THE BOOK REVIEW AND PHOTO ESSAY
As may be for many of you, my husband and I had the extreme privilege of welcoming our daughter into the world. She was born a healthy more-than-full-term baby, and I had the honor of staying at home with her for the first four months. I found myself experiencing a whole new kind of lifestyle, vastly different from the student, teacher, or world traveler roles of my recent past. I was at home almost every day, all day, celebrating the days that I took a shower, got dressed into something other than sweatpants, or made it outside on an outing. The few days when all three of the above would happen, were quite frankly a miracle. In between holding and nursing a newborn, and taking naps of my own, I found myself organizing the hundreds of photographs I’d taken of my new bundle of love. I was disgusted with what I had. What happened to the BFA photography graduate who had such a critical sense of composition and photography techniques? Had I lost it all? No longer was I an expert on contemporary photography perspectives.
I can’t blame it entirely on my new identity as a mom. It started years ago when I became an elementary art teacher. My current career has trapped me in a world where we research the latest news on standardized testing and its role on art education or the decreasing money available for our supply budgets, instead of furthering our own artistic skills. Now I was thinking about milk supply and sleep deprivation. Yes, I had lost touch with my once passionate obsession of creating fine art photography
But now that I had the most perfect subject (Baby A) who was available 24/7, I should be making priceless, eye-catching images, right? Well, it wasn’t happening, as if I already didn’t have enough to make me think my life as an artist was over. Then I started doing some book reviews for Apogee Photo Magazine of the latest books that were coming out. This started to get my hopes up. I found one book in particular that got my creative juices flowing again: Beyond Snapshots, by Rachel Devine and Peta Mazey. At first I thought this was like many other amateur photography how-to books that we often get in the mail to review for the magazine. But this book ended up being the inspiration for revitalizing my inner photographer. My background in photography was using film and the darkroom. Nothing in digital photography has quite sparked my creative interests, except maybe the book Camera Creative by Chris Gatcum. Digital photography can be just as creatively stimulating as traditional photographic techniques like alternative process, and can even be used to your advantage as a photographing parent.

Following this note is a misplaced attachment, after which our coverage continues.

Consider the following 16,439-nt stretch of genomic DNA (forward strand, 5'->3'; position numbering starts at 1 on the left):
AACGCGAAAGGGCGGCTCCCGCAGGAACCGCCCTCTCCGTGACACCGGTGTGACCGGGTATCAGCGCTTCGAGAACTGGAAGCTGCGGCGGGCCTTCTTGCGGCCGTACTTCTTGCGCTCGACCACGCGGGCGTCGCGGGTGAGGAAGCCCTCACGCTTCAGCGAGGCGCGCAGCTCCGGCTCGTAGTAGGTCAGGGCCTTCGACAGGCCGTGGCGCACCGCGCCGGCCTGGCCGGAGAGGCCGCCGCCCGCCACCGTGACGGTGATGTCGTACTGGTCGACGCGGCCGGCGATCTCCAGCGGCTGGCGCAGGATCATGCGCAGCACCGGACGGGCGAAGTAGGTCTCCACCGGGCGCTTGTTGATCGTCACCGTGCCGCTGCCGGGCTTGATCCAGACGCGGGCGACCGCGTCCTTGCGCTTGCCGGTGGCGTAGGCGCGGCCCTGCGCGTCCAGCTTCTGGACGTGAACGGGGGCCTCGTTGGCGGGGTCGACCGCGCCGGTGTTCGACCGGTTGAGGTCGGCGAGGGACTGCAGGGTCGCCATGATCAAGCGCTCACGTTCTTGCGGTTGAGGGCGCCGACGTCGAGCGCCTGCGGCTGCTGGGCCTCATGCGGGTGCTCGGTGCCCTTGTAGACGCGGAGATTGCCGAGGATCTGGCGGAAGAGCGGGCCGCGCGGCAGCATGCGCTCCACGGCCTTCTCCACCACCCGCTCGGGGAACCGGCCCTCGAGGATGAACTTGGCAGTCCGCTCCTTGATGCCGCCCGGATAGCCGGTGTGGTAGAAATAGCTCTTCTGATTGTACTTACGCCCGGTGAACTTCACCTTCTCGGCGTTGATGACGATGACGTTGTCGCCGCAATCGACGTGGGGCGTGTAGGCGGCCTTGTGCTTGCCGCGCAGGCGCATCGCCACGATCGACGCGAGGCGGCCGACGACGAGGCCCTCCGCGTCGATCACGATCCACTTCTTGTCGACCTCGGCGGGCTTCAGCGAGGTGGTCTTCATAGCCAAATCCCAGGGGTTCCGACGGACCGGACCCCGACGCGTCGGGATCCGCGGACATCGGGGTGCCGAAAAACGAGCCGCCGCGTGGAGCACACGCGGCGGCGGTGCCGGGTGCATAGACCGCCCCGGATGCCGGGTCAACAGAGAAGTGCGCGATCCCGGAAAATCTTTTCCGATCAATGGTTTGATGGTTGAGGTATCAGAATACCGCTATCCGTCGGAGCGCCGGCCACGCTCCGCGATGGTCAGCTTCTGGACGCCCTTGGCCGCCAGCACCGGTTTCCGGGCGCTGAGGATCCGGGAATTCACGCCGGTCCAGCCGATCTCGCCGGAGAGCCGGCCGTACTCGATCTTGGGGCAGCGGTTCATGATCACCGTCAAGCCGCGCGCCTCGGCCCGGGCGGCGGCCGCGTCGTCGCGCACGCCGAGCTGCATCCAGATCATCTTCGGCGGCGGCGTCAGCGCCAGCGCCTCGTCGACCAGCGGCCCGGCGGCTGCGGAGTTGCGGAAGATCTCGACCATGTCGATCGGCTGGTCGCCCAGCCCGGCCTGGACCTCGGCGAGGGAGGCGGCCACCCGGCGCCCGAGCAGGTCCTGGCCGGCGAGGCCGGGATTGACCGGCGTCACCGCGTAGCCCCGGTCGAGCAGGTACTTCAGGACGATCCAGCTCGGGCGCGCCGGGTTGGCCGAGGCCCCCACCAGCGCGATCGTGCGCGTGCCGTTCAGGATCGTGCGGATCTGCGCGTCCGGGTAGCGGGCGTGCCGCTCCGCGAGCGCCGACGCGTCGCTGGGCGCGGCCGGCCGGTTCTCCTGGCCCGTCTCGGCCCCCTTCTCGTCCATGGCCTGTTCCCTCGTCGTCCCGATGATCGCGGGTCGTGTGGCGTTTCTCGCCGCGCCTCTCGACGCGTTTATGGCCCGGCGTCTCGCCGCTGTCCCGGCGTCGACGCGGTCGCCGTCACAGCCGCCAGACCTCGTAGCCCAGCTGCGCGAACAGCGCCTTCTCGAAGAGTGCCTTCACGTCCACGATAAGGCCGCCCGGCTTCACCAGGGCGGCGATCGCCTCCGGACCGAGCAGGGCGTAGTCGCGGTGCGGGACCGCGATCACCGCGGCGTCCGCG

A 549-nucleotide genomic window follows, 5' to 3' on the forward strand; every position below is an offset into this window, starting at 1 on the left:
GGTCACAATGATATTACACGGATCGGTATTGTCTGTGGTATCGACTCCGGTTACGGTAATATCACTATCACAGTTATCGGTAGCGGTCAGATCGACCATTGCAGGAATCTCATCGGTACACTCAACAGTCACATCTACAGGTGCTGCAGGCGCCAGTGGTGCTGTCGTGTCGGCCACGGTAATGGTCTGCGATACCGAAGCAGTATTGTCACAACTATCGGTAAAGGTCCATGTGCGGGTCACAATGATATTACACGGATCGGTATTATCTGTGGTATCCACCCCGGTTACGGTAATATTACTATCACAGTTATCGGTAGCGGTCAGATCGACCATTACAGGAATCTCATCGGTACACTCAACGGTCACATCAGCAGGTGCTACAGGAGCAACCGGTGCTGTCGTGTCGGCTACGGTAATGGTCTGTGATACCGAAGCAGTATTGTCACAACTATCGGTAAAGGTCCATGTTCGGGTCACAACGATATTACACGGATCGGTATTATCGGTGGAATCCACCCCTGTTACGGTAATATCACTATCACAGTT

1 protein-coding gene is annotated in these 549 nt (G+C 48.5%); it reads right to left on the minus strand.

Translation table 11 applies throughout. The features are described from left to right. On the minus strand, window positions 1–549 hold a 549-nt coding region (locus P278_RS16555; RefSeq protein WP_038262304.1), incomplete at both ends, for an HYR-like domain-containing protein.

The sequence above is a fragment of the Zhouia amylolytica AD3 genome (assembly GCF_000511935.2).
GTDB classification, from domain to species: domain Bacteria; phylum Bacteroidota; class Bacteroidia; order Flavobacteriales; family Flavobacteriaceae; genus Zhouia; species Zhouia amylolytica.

Beyond Snapshots: How to Take That Fancy DSLR Camera Off “Auto” and Photograph Your Life like a Pro
by Rachel Devine & Peta Mazey
The first part of the book that helped me revitalize my photography skills was the first chapter, titled Pick Up Your Camera, which talks about using your DSLR camera. One of the new skills I needed to work on, as someone who was more familiar with film cameras, was being able to change the ISO from image to image. This feature, on a high quality camera, is wonderful. Normally, photographing indoors creates such a low light setting that you either need to use a flash or a tripod. Neither option is fun when you’re trying to take candid and artful photographs. So, having the ability to set your camera to 800 ISO and not get a ridiculous amount of grain/noise, is quite exhilarating. Something else to keep in mind, is that your camera has a Priority mode, which the authors nicknamed partially auto or training wheels. For those who don’t want to set their camera completely to manual, this setting (as well as aperture and shutter priority) works great. You can let the camera find the correct exposure, but then move the shutter or aperture according to your compositional needs and the camera will adjust for a correct exposure. To me, what often makes a good photograph GREAT, is the lighting. Chapter 2, Get to Know the Light helps with that, even if it’s just a few reminders about using the light you have to your advantage. Another reminder that Devine and Mazey give is that what is technically considered ‘wrong,’ can sometimes be artistically perfect. My theory in learning an artistic medium is that you learn the rules and then you can experiment on breaking them.
“Before you can think out of the box, you have to start with a box.” > Twyla Tharp (1941- )